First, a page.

Updated October 16, 2020 | 3:25 p.m. MDT
Friday afternoon the Trump administration reversed their decision to deny the request submitted by California for a disaster declaration for six destructive wildfires in 2020.
Governor Gavin Newsom announced that the President has approved California’s request for a Major Disaster Declaration to bolster the state’s emergency response to wildfires across the state and support impacted residents in Fresno, Los Angeles, Madera, Mendocino, San Bernardino, San Diego and Siskiyou counties.
“Just got off the phone with President Trump who has approved our Major Disaster Declaration request. Grateful for his quick response,” said Governor Newsom.
A Presidential Major Disaster Declaration helps people in the impacted counties through eligibility for support including crisis counseling, housing and unemployment assistance and legal services. It also provides federal assistance to help state, tribal and local governments fund emergency response, recovery and protective measures.
October 16, 2020 | 8:20 a.m. PDT
The Trump administration has denied the request submitted by California for a disaster declaration for six destructive wildfires in 2020. A declaration would allow cost-sharing for damage, cleanup and rebuilding between the state and federal government. The state plans to appeal the decision.
According to data compiled by Wildfire Today from InciWeb and the National Interagency Fire Center, the six fires in the aid request burned a total of 655,637 acres and destroyed at least 1,604 structures.
One of the six, the 341,722-acre Creek Fire northeast of Fresno, is the largest single fire in the state’s recorded history that was not part of a complex or the result of multiple fires burning together. It is still very active and grew for another 4,067 acres Thursday, producing large quantities of smoke affecting much of central California.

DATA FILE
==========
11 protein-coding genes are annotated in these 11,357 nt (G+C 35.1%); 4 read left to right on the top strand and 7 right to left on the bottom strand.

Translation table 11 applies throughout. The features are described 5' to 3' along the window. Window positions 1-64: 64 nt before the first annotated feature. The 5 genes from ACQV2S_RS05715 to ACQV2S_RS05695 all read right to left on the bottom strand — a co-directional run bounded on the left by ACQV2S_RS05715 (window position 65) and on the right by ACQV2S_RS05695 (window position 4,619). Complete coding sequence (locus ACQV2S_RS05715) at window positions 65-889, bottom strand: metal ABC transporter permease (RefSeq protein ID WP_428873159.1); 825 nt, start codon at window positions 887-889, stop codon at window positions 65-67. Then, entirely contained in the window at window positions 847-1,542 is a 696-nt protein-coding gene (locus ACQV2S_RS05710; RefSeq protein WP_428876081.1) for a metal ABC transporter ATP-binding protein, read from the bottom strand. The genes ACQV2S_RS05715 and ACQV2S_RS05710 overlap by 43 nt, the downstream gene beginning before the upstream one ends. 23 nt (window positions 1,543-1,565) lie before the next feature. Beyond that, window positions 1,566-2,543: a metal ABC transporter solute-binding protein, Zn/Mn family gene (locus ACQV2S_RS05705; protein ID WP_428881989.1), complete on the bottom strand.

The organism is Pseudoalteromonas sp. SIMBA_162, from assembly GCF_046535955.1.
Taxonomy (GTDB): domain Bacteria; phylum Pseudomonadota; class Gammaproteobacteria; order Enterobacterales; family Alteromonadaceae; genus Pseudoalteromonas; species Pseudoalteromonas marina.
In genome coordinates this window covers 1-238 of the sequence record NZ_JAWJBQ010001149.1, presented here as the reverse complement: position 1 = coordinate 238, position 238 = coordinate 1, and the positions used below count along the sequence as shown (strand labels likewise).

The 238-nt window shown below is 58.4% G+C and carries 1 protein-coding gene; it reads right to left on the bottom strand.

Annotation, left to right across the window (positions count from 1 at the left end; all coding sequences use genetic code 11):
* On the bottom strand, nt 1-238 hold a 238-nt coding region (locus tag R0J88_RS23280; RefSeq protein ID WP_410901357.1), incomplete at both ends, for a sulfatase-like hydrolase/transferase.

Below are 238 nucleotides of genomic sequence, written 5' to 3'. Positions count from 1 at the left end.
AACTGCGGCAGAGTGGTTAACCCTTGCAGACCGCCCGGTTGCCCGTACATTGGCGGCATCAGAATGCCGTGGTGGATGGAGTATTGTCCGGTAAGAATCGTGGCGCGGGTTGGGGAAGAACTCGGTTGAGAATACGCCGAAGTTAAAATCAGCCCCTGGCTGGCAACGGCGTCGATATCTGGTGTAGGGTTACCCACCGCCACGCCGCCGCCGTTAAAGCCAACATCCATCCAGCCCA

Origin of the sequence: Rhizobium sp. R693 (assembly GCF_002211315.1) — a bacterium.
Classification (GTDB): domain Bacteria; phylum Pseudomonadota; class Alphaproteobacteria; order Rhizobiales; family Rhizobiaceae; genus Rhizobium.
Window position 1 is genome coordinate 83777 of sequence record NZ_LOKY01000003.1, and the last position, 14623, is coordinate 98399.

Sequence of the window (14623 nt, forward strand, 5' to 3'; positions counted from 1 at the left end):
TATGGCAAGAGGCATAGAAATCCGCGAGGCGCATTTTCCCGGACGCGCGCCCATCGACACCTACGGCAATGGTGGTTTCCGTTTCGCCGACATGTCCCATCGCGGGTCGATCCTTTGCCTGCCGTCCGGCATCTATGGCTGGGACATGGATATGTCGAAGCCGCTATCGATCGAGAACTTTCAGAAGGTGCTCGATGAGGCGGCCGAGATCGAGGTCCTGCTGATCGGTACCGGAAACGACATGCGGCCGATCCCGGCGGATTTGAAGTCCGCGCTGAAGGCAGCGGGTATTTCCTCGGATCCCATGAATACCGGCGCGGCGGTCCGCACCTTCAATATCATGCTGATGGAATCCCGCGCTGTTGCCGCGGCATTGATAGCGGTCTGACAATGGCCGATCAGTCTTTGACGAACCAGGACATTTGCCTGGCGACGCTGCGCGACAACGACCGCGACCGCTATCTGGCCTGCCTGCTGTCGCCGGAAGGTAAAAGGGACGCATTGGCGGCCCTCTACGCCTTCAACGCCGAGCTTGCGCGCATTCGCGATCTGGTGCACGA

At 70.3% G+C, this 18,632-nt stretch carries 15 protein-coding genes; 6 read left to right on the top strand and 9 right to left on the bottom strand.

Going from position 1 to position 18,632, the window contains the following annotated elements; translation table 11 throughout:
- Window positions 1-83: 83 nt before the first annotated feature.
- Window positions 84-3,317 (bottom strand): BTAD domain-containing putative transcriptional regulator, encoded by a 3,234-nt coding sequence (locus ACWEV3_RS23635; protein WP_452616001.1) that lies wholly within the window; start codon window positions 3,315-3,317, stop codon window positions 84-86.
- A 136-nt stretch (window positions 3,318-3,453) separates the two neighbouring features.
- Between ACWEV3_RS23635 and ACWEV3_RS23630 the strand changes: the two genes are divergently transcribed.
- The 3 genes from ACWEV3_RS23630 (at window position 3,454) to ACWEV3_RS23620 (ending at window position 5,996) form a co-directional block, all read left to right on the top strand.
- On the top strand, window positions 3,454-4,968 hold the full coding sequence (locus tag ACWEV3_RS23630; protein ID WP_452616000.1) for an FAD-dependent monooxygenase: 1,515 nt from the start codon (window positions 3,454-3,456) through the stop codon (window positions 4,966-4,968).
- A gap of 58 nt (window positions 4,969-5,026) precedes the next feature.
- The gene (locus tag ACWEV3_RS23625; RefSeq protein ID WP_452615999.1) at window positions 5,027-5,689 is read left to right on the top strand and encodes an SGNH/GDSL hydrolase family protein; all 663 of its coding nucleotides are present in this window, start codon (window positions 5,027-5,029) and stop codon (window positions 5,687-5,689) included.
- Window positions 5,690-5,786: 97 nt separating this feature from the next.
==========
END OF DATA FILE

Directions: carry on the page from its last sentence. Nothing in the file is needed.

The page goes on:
From ABC News:
Federal Emergency Management Agency press secretary Lizzie Litzow told ABC News in a statement Friday that “the damage assessments FEMA conducted with state and local partners determined that the early September fires were not of such severity and magnitude to exceed the combined capabilities of the state, affected local governments, voluntary agencies and other responding federal agencies.”
FEMA, however, did approve four fire management assistance grants in five California counties for wildfires included in the state’s disaster request, according to Litzow.
“These grants will deliver millions of dollars of assistance for emergency expenses and funds to help reduce the risks of future disasters,” she said. .
Under the Fire Management Assistance Grant Program, FEMA provides assistance in the form of grants for equipment, supplies, and personnel costs for the mitigation, management, and control of any fire on public or private forest land.
Mr. Trump has threatened numerous times to stop sending federal money to California, including during a Cabinet meeting October 17, 2018:
So I say to the Governor, or whoever is going to be the Governor of California, better get your act together cause California we’re just not going to continue to pay the kind of money that we’re paying because of fires that should never be to the extent.
The President reaffirmed the issue November 10, 2018 in a tweet:
There is no reason for these massive, deadly and costly forest fires in California except that forest management is so poor. Billions of dollars are given each year, with so many lives lost, all because of gross mismanagement of the forests. Remedy now, or no more Fed payments!
On January 9, 2019 Mr. Trump again addressed the issue in a tweet:
Billions of dollars are sent to the State of California for Forrest (sic) fires that, with proper Forrest (sic) management, would never happen. Unless they get their act together, which is unlikely, I have ordered FEMA to send no more money. It is a disgraceful situation in lives and money!
According to a 2015 report by the Congressional Research Service the federal government manages 46 percent of the land in California. The California Department of Forestry and Fire Protection manages or has fire protection responsibility for about 30 percent.
Climate change is part of the equation that has resulted in longer fire seasons, extremes of heat and cold, drought in some areas, high fire danger, and dry fuels that are very receptive to rapid fire spread.